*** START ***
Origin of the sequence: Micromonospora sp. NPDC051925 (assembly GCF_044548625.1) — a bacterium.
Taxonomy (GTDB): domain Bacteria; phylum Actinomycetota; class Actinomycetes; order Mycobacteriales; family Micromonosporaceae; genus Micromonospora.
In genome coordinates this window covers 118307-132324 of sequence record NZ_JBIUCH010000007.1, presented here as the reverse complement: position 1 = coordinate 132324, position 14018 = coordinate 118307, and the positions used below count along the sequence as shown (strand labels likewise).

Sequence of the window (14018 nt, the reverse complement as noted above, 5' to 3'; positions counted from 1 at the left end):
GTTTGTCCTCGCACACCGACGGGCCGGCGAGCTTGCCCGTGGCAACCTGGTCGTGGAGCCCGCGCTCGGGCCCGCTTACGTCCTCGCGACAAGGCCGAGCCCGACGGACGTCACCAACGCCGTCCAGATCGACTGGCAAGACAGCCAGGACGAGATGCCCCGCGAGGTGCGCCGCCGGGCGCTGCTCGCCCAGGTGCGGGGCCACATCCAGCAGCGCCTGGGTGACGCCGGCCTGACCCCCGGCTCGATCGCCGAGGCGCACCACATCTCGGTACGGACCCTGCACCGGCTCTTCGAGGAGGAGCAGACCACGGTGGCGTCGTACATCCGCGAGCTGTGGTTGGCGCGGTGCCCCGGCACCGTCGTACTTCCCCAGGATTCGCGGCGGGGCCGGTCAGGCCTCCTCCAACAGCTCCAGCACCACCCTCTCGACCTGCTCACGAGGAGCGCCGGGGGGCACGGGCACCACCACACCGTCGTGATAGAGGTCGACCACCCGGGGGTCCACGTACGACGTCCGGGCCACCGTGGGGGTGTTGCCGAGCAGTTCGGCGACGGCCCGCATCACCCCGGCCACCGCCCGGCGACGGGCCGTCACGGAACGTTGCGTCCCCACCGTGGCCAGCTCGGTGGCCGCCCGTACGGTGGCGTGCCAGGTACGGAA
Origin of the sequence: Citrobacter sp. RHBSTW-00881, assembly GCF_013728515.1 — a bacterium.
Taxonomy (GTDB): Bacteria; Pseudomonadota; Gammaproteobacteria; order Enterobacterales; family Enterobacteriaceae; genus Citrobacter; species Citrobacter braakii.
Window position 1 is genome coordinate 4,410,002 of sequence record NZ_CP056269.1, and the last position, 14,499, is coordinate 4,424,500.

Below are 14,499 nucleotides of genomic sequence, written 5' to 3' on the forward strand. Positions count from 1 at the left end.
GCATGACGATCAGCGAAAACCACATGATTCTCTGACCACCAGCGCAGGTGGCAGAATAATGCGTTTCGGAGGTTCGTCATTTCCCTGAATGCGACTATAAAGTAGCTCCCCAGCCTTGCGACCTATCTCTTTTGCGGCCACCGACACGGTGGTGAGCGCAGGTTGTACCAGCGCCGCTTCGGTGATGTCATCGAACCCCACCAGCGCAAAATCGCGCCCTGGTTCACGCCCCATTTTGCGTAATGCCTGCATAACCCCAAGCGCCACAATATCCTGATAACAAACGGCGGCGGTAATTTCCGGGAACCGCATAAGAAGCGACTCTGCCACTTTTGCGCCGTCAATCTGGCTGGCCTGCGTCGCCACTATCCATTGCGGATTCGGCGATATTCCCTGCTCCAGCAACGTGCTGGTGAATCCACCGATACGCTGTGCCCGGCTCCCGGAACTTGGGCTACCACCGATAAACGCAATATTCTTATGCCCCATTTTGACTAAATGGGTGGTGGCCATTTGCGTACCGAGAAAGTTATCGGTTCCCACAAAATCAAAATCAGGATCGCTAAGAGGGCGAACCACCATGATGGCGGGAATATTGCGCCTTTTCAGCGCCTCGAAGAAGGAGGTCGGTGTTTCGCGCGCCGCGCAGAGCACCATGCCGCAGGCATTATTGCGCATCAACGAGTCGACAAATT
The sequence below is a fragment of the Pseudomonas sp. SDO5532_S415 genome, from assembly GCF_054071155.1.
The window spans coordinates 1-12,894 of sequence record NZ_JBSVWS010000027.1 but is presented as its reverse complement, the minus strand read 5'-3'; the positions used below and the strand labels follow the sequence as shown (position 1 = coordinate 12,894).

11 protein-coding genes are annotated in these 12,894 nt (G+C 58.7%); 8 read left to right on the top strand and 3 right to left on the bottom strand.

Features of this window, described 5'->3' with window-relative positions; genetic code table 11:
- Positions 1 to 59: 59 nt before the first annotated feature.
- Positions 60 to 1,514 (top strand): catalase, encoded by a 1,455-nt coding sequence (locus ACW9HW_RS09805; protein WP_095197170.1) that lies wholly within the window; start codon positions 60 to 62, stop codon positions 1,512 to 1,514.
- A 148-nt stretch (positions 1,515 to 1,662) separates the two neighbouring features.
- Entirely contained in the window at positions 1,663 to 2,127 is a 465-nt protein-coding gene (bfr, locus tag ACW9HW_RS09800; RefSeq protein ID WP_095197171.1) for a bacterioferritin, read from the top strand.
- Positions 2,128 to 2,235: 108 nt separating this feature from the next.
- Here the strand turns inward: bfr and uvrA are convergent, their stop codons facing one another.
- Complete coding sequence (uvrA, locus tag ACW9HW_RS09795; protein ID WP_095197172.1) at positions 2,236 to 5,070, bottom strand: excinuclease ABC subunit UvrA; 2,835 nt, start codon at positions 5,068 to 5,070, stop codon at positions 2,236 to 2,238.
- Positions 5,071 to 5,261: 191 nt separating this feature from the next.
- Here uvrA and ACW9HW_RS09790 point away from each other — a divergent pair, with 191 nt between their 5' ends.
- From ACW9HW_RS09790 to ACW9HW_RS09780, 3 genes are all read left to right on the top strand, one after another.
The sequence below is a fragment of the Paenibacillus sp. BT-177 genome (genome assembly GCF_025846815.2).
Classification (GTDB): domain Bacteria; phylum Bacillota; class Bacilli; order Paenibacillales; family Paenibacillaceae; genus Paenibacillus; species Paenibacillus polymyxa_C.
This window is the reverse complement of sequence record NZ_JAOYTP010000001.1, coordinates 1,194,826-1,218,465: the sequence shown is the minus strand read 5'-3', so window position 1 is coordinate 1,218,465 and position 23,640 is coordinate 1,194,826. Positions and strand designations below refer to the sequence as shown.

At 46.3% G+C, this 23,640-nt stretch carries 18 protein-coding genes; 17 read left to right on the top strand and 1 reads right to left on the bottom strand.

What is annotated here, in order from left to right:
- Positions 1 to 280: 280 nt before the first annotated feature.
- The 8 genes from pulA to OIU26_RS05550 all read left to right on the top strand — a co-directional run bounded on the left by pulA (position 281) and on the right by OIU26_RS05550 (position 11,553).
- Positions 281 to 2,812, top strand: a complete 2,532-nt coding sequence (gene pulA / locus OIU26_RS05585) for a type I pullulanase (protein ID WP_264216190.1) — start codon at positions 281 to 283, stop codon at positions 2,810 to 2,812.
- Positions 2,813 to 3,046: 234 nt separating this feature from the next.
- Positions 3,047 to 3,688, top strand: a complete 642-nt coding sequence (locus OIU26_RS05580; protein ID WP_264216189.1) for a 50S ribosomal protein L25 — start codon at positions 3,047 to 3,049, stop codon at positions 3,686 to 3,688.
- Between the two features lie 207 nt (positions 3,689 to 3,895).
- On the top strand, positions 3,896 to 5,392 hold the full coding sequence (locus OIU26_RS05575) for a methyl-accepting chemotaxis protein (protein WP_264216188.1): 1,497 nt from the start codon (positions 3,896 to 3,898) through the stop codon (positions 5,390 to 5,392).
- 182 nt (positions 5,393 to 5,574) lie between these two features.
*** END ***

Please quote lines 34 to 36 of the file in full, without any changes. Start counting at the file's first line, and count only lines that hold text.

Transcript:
- Positions 3,047 to 3,688, top strand: a complete 642-nt coding sequence (locus OIU26_RS05580; protein ID WP_264216189.1) for a 50S ribosomal protein L25 — start codon at positions 3,047 to 3,049, stop codon at positions 3,686 to 3,688.
- Between the two features lie 207 nt (positions 3,689 to 3,895).
- On the top strand, positions 3,896 to 5,392 hold the full coding sequence (locus OIU26_RS05575) for a methyl-accepting chemotaxis protein (protein WP_264216188.1): 1,497 nt from the start codon (positions 3,896 to 3,898) through the stop codon (positions 5,390 to 5,392).